As mentioned by Roman historian Plinos, the ancient name “Lefki” (white) was given because of the glint of white limestone and marl in the sunlight.

The current name “Koufonisi” is related to the many pits and caves shaped by the sea and the rain in the soft rocks.  

As excavations revealed, the island flourished the Roman times. The proof is a theatre found there with a capacity of more than 1,000 seats.  During ancient times, it was an important spot for sponge fishing and the processing of Tyrian purple, the renowned red dye used by the Ancients and Byzantines, which was extracted from the gastropod Murex brandaris.  The island is of strategic importance because of its position and was claimed by both municipalities of Itanos and Ierapetra,  but was ultimately given to Itanos.  

Excavations during the last century brought astonishing findings to light.  Among others, a stone theatre, the southernmost ancient theatre in Europe with a capacity of 1,000 seats and an important settlement which was looted and destroyed during ancient times.  A large villa with eight well maintained rooms was also discovered, as well as another house in the settlement with 16 rooms.  The most important finding, however, is the Roman the public bathhouse, which was in use from the 1st to the 4th century AD and was luxuriously decorated.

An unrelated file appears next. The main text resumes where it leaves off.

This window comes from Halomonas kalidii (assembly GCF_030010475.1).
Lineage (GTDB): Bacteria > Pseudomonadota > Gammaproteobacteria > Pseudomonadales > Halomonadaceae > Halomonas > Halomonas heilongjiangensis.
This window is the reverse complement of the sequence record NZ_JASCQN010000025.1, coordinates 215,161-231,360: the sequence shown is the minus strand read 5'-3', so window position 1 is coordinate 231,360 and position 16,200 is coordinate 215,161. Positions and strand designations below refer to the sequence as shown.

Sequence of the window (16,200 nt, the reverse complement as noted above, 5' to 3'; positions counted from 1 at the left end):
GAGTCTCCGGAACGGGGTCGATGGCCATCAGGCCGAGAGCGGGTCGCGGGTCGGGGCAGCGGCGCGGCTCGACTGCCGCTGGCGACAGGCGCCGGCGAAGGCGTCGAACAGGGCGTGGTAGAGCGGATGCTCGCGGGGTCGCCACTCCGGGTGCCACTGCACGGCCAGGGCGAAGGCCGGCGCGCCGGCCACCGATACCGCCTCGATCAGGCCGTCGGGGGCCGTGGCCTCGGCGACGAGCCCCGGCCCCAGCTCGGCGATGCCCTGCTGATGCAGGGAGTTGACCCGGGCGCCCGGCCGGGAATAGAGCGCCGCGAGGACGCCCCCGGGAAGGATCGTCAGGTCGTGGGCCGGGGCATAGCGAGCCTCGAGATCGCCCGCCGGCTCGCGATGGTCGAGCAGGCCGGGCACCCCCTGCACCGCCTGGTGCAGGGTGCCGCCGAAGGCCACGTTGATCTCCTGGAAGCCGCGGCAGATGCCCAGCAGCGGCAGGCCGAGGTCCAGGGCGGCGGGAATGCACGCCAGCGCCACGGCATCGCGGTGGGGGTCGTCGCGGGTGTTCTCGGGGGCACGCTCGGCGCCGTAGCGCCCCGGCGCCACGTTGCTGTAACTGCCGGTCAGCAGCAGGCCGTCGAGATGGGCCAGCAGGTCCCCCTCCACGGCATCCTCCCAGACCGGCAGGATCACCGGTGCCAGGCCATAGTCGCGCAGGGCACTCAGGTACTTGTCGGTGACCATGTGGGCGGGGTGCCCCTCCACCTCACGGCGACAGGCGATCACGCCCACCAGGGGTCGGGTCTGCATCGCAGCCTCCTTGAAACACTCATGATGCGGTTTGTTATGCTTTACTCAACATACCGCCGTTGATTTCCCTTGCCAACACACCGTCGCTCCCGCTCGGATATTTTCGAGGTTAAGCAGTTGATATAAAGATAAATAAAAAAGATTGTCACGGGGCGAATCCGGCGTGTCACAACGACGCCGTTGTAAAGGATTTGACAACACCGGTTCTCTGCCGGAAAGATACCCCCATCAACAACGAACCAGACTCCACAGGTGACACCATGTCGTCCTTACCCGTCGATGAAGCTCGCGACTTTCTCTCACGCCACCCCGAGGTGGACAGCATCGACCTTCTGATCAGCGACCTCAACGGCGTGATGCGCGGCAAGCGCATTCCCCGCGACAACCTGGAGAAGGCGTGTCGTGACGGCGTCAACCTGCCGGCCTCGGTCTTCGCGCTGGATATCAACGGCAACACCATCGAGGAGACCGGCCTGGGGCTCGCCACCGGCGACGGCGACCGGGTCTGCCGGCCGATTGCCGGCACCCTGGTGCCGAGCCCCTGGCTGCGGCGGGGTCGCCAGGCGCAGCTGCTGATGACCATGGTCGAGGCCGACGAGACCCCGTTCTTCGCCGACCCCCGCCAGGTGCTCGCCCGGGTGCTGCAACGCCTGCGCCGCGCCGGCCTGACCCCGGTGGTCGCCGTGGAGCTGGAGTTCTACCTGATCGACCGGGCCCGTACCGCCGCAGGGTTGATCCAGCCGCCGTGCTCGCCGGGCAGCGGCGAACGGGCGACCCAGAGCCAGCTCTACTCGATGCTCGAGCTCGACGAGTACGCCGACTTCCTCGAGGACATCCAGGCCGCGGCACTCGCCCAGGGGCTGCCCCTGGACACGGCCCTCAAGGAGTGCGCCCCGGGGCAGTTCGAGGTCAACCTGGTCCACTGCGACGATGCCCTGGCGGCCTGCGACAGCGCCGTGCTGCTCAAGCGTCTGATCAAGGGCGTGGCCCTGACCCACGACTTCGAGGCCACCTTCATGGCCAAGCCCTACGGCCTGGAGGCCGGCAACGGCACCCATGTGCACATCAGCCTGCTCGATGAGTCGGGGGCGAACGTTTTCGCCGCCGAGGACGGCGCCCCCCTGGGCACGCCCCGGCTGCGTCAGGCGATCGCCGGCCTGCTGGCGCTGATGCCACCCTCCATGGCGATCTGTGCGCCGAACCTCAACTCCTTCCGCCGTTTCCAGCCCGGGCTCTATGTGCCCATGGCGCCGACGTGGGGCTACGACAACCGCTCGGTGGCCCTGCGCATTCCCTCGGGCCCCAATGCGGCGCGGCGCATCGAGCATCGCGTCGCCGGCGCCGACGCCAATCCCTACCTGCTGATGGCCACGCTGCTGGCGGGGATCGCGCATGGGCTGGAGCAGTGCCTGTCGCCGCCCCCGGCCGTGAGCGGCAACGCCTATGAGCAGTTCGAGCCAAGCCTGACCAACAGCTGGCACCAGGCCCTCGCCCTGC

A temple was even found on the south of the island, but it was not maintained and after thousands of years it was destroyed in 1920 and replaced by a modern lighthouse.  Some parts of the temple, such as parts from the worship statute, have been embedded in the walls of the lighthouse.  

In early Byzantine times, the island served as a hermitage for monks, who used to carve images of saints and inscriptions in the Latin language in the caves on the south coast.  One of the inscriptions indicates the date 1638.  Lastly, on the north side of the island, there is a beautiful little church dedicated to St Nicholas, the patron saint of sailors.  Today, the island is a refuge for fishermen during the strong winds and the storms of the Libyan Sea.  

In recent years, its rich history and diverse environment have been studied and recognised.  This knowledge is now shared with visitors, who are obliged to respect and protect the beautiful islands.